The SEC recently unveiled a novel "Shadow Trading" theory that expands insider trading liability. "Shadow Trading" describes when an insider with material, non-public information regarding their own company uses that information to trade in the security of another, peer company. On January 14, 2022, U.S. District Judge William Orrick denied a motion to dismiss what appears to be the first case that the SEC has brought asserting this novel theory, permitting the SEC to proceed with its shadow trading theory of liability.
Def.'s Mot. to Dismiss, SEC v. Panuwat, No. 21-cv-06322-WHO (N.D. Ca. Nov. 1, 2021)
In SEC v. Panuwat, the SEC alleges that Matthew Panuwat, a former executive at Medivation Inc., used material, non-public information about an imminent deal between Pfizer and his employer to buy stock options in a peer pharmaceutical company, Incyte Corp. The SEC alleged that given the high number of offers Medivation received and Pfizer's "overwhelming interest" in acquiring the company, Panuwat anticipated a spike in demand for other, similar companies. After a confidential email confirmed the impending deal with Pfizer, as alleged by the SEC, Panuwat immediately and secretly purchased 578 Incyte call option contracts. Panuwat had never traded Incyte stock or options before and earned $107,066.00 in profit when the Pfizer-Medivation deal was announced days later.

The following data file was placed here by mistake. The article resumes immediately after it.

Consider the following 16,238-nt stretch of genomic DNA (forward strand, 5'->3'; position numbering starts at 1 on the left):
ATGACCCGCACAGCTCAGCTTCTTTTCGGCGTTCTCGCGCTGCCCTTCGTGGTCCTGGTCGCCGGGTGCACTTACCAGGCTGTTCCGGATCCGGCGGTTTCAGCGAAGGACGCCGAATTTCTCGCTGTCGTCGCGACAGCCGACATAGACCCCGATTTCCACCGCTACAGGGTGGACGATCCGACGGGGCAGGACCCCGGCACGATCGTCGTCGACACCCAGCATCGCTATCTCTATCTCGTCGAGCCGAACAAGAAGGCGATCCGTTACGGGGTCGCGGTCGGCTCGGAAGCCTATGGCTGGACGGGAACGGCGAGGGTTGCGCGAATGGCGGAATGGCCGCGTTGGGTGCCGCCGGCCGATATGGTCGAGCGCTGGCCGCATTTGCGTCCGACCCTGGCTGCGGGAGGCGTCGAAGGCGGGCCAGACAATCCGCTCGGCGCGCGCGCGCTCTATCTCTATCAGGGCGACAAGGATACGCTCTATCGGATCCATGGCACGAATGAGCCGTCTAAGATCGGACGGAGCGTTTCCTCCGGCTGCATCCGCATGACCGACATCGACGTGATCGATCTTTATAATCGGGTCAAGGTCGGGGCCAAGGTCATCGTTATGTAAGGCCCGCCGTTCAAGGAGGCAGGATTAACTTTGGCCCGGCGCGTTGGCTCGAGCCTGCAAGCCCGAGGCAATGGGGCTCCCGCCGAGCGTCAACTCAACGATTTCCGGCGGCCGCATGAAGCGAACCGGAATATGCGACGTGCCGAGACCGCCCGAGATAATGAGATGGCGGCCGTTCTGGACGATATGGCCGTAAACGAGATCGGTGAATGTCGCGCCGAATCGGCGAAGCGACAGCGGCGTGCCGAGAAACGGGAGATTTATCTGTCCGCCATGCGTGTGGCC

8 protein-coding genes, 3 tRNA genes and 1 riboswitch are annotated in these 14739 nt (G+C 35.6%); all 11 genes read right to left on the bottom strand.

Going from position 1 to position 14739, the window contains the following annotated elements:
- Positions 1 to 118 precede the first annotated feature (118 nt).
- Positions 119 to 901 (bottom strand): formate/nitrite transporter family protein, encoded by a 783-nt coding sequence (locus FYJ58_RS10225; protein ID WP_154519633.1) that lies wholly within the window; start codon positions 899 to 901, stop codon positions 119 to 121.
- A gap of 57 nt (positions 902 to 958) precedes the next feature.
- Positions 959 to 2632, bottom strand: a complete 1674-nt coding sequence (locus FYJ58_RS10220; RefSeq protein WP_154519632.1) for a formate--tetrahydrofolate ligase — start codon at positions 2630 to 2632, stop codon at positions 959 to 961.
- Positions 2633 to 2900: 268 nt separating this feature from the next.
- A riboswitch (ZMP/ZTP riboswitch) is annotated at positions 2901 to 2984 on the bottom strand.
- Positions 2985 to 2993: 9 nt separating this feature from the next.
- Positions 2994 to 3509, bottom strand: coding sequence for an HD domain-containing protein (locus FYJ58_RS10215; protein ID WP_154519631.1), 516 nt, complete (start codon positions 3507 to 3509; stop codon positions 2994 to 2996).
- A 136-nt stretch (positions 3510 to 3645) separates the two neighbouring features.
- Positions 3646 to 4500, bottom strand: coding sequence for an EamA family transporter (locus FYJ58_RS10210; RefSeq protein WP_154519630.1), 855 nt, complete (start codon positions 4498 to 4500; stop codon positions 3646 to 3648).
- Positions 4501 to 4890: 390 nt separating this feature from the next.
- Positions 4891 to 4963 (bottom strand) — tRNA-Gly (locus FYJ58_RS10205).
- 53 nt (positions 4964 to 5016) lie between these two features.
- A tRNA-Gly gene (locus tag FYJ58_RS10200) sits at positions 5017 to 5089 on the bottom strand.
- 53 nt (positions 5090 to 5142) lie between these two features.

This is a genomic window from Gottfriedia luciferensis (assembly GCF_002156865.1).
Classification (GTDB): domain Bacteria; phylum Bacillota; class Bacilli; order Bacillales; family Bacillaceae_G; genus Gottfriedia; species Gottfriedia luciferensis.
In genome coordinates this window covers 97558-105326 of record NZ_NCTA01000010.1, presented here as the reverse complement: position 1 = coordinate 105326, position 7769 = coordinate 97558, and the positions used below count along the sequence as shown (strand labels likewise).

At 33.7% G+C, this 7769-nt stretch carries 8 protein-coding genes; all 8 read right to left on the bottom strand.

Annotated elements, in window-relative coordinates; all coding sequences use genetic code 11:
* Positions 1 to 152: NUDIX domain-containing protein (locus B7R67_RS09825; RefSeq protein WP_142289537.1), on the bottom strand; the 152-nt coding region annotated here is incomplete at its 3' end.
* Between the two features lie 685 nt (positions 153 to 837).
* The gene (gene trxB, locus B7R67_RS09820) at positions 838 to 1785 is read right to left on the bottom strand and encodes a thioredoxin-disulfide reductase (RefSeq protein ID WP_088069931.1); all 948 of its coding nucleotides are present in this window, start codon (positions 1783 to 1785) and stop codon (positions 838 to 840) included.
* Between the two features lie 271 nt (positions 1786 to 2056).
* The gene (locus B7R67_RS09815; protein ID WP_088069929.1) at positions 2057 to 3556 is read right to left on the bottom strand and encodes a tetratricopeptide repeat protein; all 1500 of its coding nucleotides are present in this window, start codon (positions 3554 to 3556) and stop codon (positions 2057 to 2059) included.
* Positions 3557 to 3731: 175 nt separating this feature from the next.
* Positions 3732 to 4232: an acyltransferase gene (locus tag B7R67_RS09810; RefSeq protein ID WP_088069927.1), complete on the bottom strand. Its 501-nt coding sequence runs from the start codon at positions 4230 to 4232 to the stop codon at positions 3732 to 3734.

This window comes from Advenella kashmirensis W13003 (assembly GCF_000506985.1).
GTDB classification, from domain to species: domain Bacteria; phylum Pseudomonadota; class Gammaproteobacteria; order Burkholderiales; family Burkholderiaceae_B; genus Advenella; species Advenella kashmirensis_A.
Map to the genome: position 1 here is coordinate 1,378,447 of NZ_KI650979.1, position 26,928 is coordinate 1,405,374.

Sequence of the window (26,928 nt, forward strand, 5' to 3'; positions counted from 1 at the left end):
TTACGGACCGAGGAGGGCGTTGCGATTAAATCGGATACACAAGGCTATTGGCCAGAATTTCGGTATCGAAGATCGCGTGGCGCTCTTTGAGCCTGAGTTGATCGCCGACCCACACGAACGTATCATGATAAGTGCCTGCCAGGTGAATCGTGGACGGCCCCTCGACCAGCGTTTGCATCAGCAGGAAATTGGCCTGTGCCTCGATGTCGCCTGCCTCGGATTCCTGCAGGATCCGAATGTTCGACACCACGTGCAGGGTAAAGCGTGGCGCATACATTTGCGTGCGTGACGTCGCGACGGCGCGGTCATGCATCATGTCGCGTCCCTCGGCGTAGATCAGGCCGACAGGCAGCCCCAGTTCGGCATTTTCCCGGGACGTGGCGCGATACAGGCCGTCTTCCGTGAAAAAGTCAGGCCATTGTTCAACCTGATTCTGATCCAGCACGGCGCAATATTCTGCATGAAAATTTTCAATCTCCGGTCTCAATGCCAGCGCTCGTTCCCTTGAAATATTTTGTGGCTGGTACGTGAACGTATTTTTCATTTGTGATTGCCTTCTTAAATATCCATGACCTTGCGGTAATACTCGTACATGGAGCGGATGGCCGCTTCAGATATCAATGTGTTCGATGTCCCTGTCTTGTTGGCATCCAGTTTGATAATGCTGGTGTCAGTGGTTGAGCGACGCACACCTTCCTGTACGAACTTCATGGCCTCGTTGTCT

As part of the motion to dismiss, Panuwat argued that shadow trading was an "unprecedented expansion" of insider trading liability and that "no one . . . ever understood the insider trading laws to prohibit [this] type of conduct . . . ." The SEC countered that although this was the first case where material non-public information involved a third party, its theory "fell within the general framework of insider trading" and "the expansive language of Section 10(b) and corresponding regulations." Although broadened, the Court believed that liability would be limited by elements of materiality and scienter.
In denying Panuwat's motion to dismiss, Judge Orrick found that the SEC sufficiently pleaded that the information about the acquisition was non-public and material to Incyte; that Panuwat breached a duty to Medivation by using the information to purchase stock in Incyte, a publicly traded company; and that Panuwat acted with scienter. Additionally, Judge Orrick found that allowing the SEC to proceed on its shadow trading theory of liability did not violate Panuwat's due process rights. Specifically, the Court found that the SEC met the pleading standards for the following elements.
Confidential, Material, and Non-public Information: The information about Medivation's imminent acquisition, Judge Orrick found, was material to Incyte because "a reasonable Incyte investor would consider it important in deciding whether to buy or sell Incyte stock." The Court held that "information can be material to more than one company," even to those not directly involved in a deal or discussion. In making its ruling, the Court found that Section 10(b) of the Exchange Act and Rule 10b-5 broadly cover trading "any security" using "any deceptive device," without limitation, based on the source of the information.